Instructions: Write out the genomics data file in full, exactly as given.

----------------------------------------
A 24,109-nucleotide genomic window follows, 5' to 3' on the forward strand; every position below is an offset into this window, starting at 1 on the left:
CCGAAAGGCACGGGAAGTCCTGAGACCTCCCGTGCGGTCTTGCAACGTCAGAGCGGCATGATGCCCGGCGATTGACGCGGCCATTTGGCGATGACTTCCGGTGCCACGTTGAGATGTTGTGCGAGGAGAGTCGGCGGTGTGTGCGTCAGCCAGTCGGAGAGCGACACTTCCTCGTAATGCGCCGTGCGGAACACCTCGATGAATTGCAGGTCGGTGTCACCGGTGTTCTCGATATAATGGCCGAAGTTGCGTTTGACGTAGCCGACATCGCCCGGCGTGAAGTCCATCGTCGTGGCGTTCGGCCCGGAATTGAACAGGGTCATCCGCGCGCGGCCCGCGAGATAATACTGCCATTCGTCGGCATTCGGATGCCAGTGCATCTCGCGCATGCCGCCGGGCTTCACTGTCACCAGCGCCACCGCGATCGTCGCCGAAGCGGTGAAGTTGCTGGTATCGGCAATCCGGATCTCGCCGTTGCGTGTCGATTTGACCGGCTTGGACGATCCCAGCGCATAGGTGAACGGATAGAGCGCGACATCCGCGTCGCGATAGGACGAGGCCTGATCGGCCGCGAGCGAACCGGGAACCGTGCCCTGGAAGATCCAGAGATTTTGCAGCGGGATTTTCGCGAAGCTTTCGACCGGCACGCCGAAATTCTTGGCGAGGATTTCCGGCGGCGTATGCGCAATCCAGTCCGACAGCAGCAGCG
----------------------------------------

A 24,109-nucleotide genomic window follows, 5' to 3' on the forward strand; every position below is an offset into this window, starting at 1 on the left:
CCGAAAGGCACGGGAAGTCCTGAGACCTCCCGTGCGGTCTTGCAACGTCAGAGCGGCATGATGCCCGGCGATTGACGCGGCCATTTGGCGATGACTTCCGGTGCCACGTTGAGATGTTGTGCGAGGAGAGTCGGCGGTGTGTGCGTCAGCCAGTCGGAGAGCGACACTTCCTCGTAATGCGCCGTGCGGAACACCTCGATGAATTGCAGGTCGGTGTCACCGGTGTTCTCGATATAATGGCCGAAGTTGCGTTTGACGTAGCCGACATCGCCCGGCGTGAAGTCCATCGTCGTGGCGTTCGGCCCGGAATTGAACAGGGTCATCCGCGCGCGGCCCGCGAGATAATACTGCCATTCGTCGGCATTCGGATGCCAGTGCATCTCGCGCATGCCGCCGGGCTTCACTGTCACCAGCGCCACCGCGATCGTCGCCGAAGCGGTGAAGTTGCTGGTATCGGCAATCCGGATCTCGCCGTTGCGTGTCGATTTGACCGGCTTGGACGATCCCAGCGCATAGGTGAACGGATAGAGCGCGACATCCGCGTCGCGATAGGACGAGGCCTGATCGGCCGCGAGCGAACCGGGAACCGTGCCCTGGAAGATCCAGAGATTTTGCAGCGGGATTTTCGCGAAGCTTTCGACCGGCACGCCGAAATTCTTGGCGAGGATTTCCGGCGGCGTATGCGCAATCCAGTCCGACAGCAGCAGCG